“What attracts me is the perfect balance between taste and life, history and dream, craft and modernity,” says Beijing-born Frank Chou of his motivation to design for Louis Vuitton’s travel-inspired Objets Nomades. This also fits in well with the award-winning artist’s design ethos that melds tradition and modernity while weaving in inspirations from his home country. His brand Frank Chou Design Studio expresses that aesthetic with its elegant creations.
And they caught Louis Vuitton’s attention—Frank Chou Design Studio’s pieces became regulars in the luxury brand’s stores. The call for a collaboration came last year. Chou was excited for another opportunity to give vent to his creativity. “Objets Nomades provided us a more imaginative and capacious platform for design,” says the designer.
Everyone I know in my life or from history, such as musicians and directors, even ordinary people could influence my work
For his design for Objets Nomades, Chou borrowed from his Asian heritage, delving deep into some of its age-old traditions and melding them with his expert know-how of European design. Experimenting with different influences is not new for Chou, but for this project specifically, he wanted to dig deeper into his heritage and highlight his identity as a designer from China. Regardless of the cultural differences between him as a designer and the brand, the designer says that “the true spirit, which I think we all have in common, is that we have an outstanding attitude towards life”.
In the design of his signature sofa and armchair, Chou plays with the idea of time and its existence in various states. He references the undulating rice terraces that cover the hills of Yunnan province with lush greenery. and ties the design to natural formations such as in Antelope Canyon, Arizona, USA. These floating structures are clothed in Louis Vuitton leather, with a special Dots fabric from Paola Lenti lending it a three-dimensional quality. An outdoor model—one of the first Objet Nomade to be specifically designed so—is upholstered in Louis Vuitton’s signature waterproof canvas material and an innovative and vibrant Paola Lenti fabric called Brio.
Vogue Singapore sits down with the designer to get a better sense of his design process, the Louis Vuitton collaboration and his—and Frank Chou Design Studio’s—furniture designs for Objets Nomades.
How would you describe your design ethos. Where do you draw your inspiration from?
Actually, I believe anytime, anyplace and anything could be my inspiration. It does not have to come from a specific object. It may also come from a piece of information or spirit, even behavioural aspects. My inspiration always comes from my own experience of life. Everyone I know in my life or from history, such as musicians and directors, even ordinary people could influence my work.
What attracted you to the world of furniture/home design?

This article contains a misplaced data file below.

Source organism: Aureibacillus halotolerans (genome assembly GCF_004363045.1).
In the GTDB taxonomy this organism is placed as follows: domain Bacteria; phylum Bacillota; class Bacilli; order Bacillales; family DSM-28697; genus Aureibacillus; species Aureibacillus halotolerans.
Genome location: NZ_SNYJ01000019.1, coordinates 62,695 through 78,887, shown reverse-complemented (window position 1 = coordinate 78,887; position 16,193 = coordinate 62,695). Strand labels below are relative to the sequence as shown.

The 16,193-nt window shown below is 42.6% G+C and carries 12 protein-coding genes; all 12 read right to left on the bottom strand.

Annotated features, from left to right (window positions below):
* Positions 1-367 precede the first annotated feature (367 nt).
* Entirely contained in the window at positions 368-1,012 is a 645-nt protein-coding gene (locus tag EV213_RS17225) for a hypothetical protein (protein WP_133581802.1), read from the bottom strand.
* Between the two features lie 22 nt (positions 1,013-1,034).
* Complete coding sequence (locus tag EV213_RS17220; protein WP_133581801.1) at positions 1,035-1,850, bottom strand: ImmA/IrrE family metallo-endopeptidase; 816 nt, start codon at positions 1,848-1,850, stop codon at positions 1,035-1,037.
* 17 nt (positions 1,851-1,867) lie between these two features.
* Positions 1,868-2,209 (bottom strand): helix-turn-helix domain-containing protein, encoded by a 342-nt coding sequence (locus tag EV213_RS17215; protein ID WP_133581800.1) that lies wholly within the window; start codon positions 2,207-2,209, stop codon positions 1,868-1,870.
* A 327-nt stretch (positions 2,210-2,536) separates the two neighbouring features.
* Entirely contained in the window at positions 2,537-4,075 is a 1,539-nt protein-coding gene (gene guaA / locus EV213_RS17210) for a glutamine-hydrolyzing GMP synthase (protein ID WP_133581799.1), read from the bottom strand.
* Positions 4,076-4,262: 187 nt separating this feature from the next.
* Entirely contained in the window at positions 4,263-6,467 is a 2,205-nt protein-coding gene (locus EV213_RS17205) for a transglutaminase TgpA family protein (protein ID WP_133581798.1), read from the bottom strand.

I took on furniture as a carrier to keep history, emotion and culture. Thus, I may not be designing furniture itself. It is one of the few things that can exist in people’s lives for a long time to record and carry all of these things.
Tell us about your visualisation, design and creation process. Is there a signature “Frank Chou” element in all of them?
When designing or creating, I always have to consider whether a new design has significance and value, and whether it is possible to bring about any changes. The pursuit is of elegance, balance, and unity between modern and future. Based on these, in fact, there is no fixed process of design, it would be perceived and realised in a very natural way.
Whom do you design for?
As designers, we should design for the progress of human beings, and the problems that need to be solved in each era changes all the time. For example, last year we designed a product that combined a tray with an ultraviolet lamp—which helps protect against coronavirus. We are still looking for partners to market the product, but it is something that can easily be incorporated into our daily lives as it is accessible and highly relevant to the times.
Tell us about your inspirations for your Objet?
We started off by thinking about China’s influence on our daily life, including our society, environment, culture, history, and nature. At that time, terraced fields in China attracted me and the idea stuck in my mind. Of course, terraced fields do not only exist in China. We could see that there are many other countries and regions with similar landforms and natural formations, which drew clues in my mind. Beneath these clues we found the threads of time. And from there grew this idea of how time exists in many states.
How has your style melded with Louis Vuitton’s image and design sensibilities?
The collaboration between designers and brands is like a love affair, or to say, the progress of marriage. Both sides come together through shared values and sensibilities, which is the premise. On this basis, we won’t stop to communicate, comprehend and think more about how we can capture the core and spirit of the brand and meld that with ours through design. What comes out of this process belongs to the brand and us as well.
Could you describe your Objet in a sentence?
A sculpture that enables a conversation with time.
Find out more about Louis Vuitton’s Objets Nomades on louisvuitton.com